D’Andre Swift has it all. Sturdy build, plenty of speed, pass-catching talent and a sexy name. Though he does have one glaring red flag on his otherwise pristine resume. That lone blemish is his lack of dominance in the Georgia Bulldog backfield. He started his collegiate career in a stacked UGA backfield featuring Nick Chubb and Sony Michel in 2017. They dominated the workload, combining for 379 rush attempts and 2,572 rushing yards. Many prospects would have a hard time even sniffing the field with those players ahead of them. Regardless, Swift was still able to carve out a niche in the offense. He rushed 81 times for 618 yards and also added 17 receptions, which was more than the rest of the backfield combined.
That dynamic receiving element carried over into his next two seasons. He hauled in 32 receptions in 2018 and 24 last season. The problem is that he never took the next step as a rusher. He failed to command 200 carries in any college season. What makes matters worse is that he was sharing work with Elijah Holyfield, who went undrafted in 2019, and Brian Herrien, who will likely go undrafted in 2020. If Swift’s college coaches didn’t want to feature him over those subpar talents, then there may be more holes in his game than we see on the surface.
Luckily for Swift, that is where the concerns end. He weighed in at 212-pounds at the Combine, which is more than enough for a feature back in today’s NFL. While his 5-8 height screams “satellite back” on the surface, his 32.2 (87th-percentile among qualified running backs) Body Mass Index shows he’s built sturdy and compact. That build will let him handle a significant workload at the NFL level with his low pad level.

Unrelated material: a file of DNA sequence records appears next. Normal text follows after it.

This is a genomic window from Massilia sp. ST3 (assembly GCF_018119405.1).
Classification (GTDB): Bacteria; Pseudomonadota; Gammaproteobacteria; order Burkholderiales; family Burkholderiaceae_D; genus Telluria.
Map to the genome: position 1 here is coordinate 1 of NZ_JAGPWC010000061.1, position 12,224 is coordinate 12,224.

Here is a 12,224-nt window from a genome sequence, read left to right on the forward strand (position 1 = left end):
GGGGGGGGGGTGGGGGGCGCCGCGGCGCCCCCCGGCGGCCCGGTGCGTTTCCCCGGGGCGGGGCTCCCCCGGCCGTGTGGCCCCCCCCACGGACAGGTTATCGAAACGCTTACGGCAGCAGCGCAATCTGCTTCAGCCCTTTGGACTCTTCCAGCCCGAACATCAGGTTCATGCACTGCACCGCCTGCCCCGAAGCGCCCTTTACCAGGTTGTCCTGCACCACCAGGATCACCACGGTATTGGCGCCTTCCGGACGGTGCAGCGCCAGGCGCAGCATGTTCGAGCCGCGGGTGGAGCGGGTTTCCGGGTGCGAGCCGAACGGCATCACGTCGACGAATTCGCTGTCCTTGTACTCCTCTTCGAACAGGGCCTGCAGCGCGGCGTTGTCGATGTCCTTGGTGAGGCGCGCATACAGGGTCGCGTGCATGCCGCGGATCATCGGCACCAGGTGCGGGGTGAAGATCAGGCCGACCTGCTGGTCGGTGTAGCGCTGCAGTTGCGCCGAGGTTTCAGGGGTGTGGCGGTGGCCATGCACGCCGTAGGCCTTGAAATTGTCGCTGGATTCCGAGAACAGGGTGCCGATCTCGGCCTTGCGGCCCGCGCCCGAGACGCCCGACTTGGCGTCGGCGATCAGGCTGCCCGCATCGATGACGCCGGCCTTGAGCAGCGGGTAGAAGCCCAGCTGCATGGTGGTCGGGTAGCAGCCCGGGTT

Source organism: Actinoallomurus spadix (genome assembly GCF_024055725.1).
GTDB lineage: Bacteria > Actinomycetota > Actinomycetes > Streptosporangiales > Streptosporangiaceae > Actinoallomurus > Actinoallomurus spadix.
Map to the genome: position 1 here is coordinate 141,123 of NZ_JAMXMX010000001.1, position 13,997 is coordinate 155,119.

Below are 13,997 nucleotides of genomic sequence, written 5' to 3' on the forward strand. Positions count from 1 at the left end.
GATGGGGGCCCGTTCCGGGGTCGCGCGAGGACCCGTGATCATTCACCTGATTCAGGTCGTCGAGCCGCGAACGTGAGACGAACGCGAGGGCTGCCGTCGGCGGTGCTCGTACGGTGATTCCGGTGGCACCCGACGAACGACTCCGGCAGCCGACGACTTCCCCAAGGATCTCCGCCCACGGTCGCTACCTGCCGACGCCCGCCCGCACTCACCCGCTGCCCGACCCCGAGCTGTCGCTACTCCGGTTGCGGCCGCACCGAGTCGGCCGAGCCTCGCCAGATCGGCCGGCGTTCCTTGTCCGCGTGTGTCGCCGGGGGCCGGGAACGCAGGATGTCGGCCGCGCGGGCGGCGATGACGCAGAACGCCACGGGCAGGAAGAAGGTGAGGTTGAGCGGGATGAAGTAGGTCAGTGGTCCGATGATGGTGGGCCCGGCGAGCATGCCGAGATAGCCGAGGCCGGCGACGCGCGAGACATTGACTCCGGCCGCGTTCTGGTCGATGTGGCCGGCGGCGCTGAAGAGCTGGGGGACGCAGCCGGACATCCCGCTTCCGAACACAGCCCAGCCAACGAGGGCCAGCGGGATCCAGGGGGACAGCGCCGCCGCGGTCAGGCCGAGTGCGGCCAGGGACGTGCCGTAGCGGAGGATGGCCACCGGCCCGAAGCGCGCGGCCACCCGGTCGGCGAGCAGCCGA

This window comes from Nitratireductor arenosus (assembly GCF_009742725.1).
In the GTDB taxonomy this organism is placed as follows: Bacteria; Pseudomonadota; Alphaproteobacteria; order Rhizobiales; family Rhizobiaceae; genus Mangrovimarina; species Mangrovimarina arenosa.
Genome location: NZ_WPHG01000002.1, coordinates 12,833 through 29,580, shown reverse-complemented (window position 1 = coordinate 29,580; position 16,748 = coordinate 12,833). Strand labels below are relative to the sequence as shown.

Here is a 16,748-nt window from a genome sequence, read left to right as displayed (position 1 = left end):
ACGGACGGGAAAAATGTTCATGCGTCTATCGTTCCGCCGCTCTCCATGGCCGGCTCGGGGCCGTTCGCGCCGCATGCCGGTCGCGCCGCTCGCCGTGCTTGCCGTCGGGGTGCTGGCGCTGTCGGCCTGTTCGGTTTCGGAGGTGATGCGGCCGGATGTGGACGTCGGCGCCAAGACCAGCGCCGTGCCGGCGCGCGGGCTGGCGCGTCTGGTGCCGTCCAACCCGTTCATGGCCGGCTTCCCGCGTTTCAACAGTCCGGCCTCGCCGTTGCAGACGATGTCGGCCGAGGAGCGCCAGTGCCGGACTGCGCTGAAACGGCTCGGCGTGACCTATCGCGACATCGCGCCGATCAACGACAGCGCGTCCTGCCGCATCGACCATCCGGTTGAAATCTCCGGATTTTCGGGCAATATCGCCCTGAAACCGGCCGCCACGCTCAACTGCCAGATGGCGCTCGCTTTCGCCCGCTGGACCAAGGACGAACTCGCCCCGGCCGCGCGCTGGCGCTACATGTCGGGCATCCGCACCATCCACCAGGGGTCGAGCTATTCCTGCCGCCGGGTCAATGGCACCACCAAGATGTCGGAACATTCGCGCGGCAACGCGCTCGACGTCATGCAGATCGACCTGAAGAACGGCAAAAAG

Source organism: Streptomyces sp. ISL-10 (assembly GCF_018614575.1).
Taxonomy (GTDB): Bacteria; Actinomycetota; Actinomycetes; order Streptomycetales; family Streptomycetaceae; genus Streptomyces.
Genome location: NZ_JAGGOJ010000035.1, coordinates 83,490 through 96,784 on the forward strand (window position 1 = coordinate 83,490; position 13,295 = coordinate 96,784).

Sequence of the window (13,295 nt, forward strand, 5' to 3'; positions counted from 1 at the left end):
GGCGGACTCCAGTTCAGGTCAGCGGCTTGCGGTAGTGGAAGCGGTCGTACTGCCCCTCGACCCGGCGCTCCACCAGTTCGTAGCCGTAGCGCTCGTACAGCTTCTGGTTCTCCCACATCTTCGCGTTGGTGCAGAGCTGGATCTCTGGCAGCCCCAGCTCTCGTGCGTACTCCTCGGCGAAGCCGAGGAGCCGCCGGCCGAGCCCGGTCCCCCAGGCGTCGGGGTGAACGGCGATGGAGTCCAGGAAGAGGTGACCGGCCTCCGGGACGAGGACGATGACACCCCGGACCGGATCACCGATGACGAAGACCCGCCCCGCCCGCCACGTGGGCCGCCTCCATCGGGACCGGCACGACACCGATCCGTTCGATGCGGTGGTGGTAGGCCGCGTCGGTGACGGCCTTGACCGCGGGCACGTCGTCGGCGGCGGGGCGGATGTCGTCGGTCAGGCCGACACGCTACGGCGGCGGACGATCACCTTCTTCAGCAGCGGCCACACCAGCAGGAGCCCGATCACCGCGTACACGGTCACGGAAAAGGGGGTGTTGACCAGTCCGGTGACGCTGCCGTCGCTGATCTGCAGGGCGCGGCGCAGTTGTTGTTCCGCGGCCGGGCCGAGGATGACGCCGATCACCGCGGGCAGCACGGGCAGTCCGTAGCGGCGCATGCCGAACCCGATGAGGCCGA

Check out D’Andre Swift on PlayerProfiler’s Updated Rookie Rankings:
Throughout his career, Swift showed that he has the juice to rip off big gains, evidenced by his 6.2 (77th-percentile) College Yards per Carry. He confirmed that by blazing a 4.48 (83rd-percentile) 40-yard dash for a 105.3 (80th-percentile) Speed Score. While the rest of this draft class makes those numbers look subpar by comparison, that is still plenty of speed to succeed against NFL defenses. He put his receiving chops on full display throughout his college career. His 10.1-percent (75th-percentile) College Target Share indicates that he’s the real deal in the passing game. That makes him the prototypical dynamic chess piece out of the backfield that NFL teams feature in their offenses, in the vein of Alvin Kamara, Austin Ekeler, and Miles Sanders.
Wide-open landing spots are hard to come by for running backs, but that skill-set will let him see the field right away. While the ideal landing spot for any RB would be the Kansas City Chiefs, an underrated option would be the Atlanta Falcons. They’re a perennial powerhouse offense, but have gotten nothing out of their backfield for two seasons. Devonta Freeman is gone, and who knows how much recently-signed Todd Gurley has left in his tank. It makes sense for Atlanta to reload their offense with local talent. No matter where Swift lands, he should be a contributor right away. He has the size, speed, and skills to make a splash in any backfield, meaning his value will only increase in Year 1. He checks in as PlayerProfiler’s No. 2 rookie this season and should be among the first selections in dynasty rookie drafts.